Pros: Diverse collection of well-presented exhibits, educational, very kid and family friendly
Cons: A good parking place is hard to find.
We spent Day 6 of our 2002 summer vacation in Denver. We took this day to focus on attractions that would appeal to my 9 and 11 year old daughters. We decided to visit the Denver Zoo, the adjacent Denver Museum Of Nature and Science and the Butterfly Pavilion in nearby Westminster. Please read my separate epinion about the zoo and Butterfly Pavilion (coming soon).
Denver Museum Of Nature and Science - Rocks, Dinosaurs, Bugs and Beasts
On Colorado Blvd., about 2 miles south of I-70, Exit 276B
Located near the Denver Zoo in the expansive Denver City Park, the cavernous Denver Museum Of Nature and Science has 3 levels packed full of exhibits and activities. Just inside the front door, you are met by two gigantic plesiosaur skeletons suspended from the ceiling. Plesiosaurs, you may remember, are those giant aquatic dinosaurs with long necks and fins.
Their permanent exhibits as listed in their website are as follows:
* Australia and South Pacific Islands
* Bears and Sea Mammals
* Botswana - Safari to Wild Africa
* Edge Of the Wild
* Egyptian Mummies
* Explore Colorado
* Gems and Minerals
* Hall Of Life
* North American Indian Culture
* North American Wildlife
* Prehistoric Journey
* Rare Birds
* South America
The museum has hundreds of mounted butterflies and other insects. Their outstanding mineral gallery is filled with colorful, unusual and well presented mineral specimens. My oldest daughter was quite fascinated by the two Egyptian mummies on display... a rich woman and a poor woman.
Among the museum's most memorable exhibits are the numerous dioramas featuring mounted animals and birds displayed in their natural habitats, with beautifully painted backgrounds. Some of the birds are now extinct... passenger pigeons, Carolina parakeets and ivory-billed woodpeckers... which left me to wonder, "If they didn't stuff and mount these birds, maybe they wouldn't be extinct."
The kids really liked the hands-on science lab. They could choose from about 8 or 10 projects to work on with the assistance of a museum employee. They decided to make "flubber"... that gooey green stuff from the movie made out of glue. There was very little wait and the project only took about 15-20 minutes.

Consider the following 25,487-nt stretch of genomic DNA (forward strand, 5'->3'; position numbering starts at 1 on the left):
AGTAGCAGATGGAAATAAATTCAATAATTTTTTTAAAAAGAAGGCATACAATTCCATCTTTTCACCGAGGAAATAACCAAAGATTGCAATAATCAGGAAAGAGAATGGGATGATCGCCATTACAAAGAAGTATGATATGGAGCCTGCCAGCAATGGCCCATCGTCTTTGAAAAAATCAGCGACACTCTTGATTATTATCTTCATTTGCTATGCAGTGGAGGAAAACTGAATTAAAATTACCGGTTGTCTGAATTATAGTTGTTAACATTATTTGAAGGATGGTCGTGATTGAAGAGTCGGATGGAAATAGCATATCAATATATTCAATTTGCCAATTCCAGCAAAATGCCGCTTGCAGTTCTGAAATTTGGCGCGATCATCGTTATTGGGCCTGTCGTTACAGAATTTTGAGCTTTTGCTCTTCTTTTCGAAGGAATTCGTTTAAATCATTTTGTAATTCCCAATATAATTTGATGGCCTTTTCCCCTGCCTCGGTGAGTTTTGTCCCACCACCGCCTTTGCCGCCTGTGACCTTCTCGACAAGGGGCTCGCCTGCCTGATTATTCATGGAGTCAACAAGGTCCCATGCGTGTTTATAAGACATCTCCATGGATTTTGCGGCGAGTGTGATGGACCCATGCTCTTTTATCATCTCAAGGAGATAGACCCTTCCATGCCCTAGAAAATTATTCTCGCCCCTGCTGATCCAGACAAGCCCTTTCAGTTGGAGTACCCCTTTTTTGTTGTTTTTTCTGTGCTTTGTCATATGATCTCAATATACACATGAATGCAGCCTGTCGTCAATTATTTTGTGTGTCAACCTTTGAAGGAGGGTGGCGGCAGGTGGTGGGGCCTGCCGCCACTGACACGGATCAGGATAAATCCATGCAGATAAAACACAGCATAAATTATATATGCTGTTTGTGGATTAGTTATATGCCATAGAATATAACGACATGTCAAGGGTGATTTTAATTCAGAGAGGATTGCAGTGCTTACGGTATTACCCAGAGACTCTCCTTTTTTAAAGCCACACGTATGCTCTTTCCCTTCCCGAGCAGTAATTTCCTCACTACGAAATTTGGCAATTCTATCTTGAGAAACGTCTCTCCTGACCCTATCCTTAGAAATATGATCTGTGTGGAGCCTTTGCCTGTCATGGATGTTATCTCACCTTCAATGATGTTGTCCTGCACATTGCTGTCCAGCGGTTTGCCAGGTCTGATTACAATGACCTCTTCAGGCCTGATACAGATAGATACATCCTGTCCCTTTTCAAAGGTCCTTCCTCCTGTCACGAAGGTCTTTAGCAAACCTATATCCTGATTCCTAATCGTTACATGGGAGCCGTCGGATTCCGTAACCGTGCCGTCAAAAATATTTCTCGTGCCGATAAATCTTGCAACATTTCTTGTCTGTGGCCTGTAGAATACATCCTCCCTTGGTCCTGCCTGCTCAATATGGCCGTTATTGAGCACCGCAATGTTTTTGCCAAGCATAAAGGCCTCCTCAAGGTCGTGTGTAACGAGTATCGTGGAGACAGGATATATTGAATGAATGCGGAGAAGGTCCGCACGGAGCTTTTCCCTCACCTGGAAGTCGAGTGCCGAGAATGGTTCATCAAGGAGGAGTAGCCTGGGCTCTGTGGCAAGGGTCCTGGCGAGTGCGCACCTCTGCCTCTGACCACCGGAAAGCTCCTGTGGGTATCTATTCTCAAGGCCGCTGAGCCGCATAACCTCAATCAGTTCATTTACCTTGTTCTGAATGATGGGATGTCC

"Prehistoric Journey" is a unique and fascinating exhibit. Hundreds of millions of years pass before your eyes as you witness some the earliest and strangest life on earth. You'll see trilobites, squids, bugs and other creepie-crawlies and ultimately, the dinosaurs. This is a very popular exhibit. Expect to wait a few minutes to get in.
Beyond the permanent exhibits listed above, the museum also rotates temporary exhibits. They also have an IMAX theater, so your experience will be different each time you visit.
According to their website, they have a new exhibit opening in mid-2003 that sounds great. It's called Space Odyssey, a journey to Mars and outer space. They also have a planetarium which was closed for renovation during their visit, but will reopen in conjunction with the Space Odyssey exhibit.
The museum shop is also very interesting. Of course it's expensive, but many of the items are fun, educational, and unique to this museum (e.g. a poster of the geologic history of the earth)... it beats souvenir back scratchers and Sponge Bob t-shirts.
2003 admission is $9.00 for adults, and $6.00 for kids (3-18) and seniors (60 and older). Separate admission is required for the IMAX theater, but a combo ticket is available. Parking was very difficult during our visit, but there was a great deal of construction, which took up some of the parking area. Even though the museum is 2 miles off the interstate, it's an easy drive up and down Colorado Blvd. to get to the museum. Hours are 9-5 every day of the year except Christmas. Allow at least 3 hours to visit although you could easily spend all day here. Hot food is available. Phone: (303) 322-1709 or (800) 925-2250
The Denver Museum Of Nature and Science is fun, educational and perfect for pre-teens, although it's thoroughly enjoyable for the whole family. It's entirely indoors, so it's a perfect activity for bad-weather days.
We visited between 1 and 3 PM on a Friday in August, 2002
Weather: Sunny and hot (Not a factor. Museum is entirely indoors.)
Ease of Accessibility: B
Handicap Accessibility: B-
Overall Experience: A-
The museum has a great website: